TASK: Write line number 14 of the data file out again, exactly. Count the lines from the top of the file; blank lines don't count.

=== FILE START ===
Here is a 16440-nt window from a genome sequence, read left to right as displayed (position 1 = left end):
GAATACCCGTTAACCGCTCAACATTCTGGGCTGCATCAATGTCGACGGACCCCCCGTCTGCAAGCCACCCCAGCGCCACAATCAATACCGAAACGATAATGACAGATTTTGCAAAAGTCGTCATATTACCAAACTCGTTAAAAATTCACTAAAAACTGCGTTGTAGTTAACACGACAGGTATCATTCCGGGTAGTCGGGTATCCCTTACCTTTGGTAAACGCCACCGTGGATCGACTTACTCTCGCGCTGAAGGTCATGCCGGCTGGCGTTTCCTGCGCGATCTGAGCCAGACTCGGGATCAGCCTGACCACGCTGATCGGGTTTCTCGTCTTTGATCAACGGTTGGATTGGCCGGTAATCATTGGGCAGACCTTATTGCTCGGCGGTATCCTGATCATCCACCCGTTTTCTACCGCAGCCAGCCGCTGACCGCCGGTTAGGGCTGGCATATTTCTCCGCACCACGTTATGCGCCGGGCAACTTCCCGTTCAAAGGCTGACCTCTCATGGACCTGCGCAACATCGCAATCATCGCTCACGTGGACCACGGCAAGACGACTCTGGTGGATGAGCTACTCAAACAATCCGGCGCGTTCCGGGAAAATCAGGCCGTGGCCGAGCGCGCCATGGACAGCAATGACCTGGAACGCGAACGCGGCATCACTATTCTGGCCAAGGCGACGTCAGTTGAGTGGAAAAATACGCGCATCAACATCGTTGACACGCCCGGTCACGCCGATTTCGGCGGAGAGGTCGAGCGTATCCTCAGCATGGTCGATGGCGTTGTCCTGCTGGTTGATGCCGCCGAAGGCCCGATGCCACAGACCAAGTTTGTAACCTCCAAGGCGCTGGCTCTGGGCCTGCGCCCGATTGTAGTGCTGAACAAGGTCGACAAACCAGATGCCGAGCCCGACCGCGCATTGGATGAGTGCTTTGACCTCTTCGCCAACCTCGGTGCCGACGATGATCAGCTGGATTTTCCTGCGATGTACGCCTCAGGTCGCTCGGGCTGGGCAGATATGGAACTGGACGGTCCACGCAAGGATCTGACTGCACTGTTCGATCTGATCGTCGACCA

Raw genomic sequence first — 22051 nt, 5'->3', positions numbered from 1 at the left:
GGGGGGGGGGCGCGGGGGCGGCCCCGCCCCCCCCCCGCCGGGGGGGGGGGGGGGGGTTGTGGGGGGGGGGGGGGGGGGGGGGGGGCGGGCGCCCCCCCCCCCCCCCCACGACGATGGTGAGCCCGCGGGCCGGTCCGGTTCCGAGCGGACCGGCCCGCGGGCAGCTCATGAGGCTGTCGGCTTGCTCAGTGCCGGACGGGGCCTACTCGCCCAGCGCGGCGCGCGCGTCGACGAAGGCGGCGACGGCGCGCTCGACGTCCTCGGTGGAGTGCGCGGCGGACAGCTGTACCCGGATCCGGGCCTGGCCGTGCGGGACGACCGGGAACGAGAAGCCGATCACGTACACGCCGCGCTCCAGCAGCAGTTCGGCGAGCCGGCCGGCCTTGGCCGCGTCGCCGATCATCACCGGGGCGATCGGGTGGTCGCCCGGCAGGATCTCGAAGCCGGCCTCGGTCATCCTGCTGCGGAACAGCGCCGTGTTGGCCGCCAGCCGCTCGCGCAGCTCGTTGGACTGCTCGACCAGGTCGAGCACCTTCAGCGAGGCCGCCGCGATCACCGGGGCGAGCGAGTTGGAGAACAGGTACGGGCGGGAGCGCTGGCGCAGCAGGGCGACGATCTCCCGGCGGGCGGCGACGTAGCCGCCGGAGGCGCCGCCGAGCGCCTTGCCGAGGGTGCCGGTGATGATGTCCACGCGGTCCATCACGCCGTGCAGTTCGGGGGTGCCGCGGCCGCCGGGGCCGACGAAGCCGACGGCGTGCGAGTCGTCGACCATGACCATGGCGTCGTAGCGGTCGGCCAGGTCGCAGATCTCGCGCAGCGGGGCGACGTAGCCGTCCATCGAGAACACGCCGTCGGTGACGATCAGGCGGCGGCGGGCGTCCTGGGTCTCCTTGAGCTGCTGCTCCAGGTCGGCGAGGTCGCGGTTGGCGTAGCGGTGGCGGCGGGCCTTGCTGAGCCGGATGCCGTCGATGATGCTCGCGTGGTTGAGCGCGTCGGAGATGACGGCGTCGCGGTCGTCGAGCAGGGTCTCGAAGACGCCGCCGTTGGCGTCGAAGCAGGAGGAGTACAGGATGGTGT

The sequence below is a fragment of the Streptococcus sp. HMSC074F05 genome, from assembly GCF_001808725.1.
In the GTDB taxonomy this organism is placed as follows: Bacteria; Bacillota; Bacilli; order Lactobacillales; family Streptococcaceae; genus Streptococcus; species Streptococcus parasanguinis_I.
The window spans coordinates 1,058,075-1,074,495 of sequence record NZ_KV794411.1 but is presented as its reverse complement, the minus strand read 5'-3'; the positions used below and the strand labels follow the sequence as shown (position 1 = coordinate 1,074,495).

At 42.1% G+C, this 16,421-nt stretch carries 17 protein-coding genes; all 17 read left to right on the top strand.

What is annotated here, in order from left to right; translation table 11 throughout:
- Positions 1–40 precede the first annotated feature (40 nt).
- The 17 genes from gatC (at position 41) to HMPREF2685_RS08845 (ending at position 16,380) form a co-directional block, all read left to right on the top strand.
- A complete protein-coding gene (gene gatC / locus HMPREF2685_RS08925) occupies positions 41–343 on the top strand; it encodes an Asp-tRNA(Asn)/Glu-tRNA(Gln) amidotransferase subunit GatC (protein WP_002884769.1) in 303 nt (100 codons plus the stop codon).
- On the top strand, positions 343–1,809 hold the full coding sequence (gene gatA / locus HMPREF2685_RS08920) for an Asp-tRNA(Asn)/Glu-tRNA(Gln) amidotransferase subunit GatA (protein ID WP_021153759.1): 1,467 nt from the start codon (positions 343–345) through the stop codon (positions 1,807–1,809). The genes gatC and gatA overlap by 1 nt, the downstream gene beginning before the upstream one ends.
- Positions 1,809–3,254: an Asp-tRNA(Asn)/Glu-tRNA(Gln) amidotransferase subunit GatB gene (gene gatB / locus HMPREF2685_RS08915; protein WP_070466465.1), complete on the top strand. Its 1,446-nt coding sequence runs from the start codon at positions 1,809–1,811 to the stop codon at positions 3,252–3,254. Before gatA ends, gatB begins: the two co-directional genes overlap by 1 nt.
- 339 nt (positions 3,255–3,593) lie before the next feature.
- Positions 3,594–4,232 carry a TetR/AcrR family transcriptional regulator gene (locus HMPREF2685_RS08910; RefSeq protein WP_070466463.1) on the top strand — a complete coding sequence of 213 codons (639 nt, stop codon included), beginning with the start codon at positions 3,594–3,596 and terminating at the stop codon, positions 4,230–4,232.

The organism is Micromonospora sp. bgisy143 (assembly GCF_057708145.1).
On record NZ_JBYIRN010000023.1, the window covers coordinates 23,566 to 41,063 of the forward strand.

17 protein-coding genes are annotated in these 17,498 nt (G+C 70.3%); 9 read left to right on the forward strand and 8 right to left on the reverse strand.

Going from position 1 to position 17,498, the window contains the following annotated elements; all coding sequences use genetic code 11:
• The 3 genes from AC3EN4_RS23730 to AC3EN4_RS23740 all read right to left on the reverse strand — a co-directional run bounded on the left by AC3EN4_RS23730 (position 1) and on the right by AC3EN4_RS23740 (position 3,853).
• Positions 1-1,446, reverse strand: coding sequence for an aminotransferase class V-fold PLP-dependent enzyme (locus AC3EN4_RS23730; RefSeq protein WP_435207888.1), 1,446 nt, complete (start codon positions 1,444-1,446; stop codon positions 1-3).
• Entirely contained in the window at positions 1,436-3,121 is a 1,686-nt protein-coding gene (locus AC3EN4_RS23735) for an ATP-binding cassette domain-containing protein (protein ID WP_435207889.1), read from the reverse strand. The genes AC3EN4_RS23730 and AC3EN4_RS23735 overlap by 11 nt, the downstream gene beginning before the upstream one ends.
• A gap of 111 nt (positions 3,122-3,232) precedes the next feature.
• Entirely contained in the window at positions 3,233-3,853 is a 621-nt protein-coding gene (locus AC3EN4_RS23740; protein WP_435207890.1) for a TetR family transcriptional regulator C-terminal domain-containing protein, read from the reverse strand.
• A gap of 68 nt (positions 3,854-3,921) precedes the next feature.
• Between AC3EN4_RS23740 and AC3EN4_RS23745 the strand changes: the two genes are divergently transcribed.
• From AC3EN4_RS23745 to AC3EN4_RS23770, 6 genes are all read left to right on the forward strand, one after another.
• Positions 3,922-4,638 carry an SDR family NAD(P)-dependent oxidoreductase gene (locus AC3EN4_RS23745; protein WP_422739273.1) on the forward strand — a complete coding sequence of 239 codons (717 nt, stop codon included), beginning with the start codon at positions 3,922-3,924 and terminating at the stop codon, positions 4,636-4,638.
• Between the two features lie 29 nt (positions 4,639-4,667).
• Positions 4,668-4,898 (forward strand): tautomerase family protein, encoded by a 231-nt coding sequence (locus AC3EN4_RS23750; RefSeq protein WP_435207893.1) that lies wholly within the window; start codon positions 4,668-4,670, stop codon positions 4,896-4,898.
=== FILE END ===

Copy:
- Positions 1,809–3,254: an Asp-tRNA(Asn)/Glu-tRNA(Gln) amidotransferase subunit GatB gene (gene gatB / locus HMPREF2685_RS08915; protein WP_070466465.1), complete on the top strand. Its 1,446-nt coding sequence runs from the start codon at positions 1,809–1,811 to the stop codon at positions 3,252–3,254. Before gatA ends, gatB begins: the two co-directional genes overlap by 1 nt.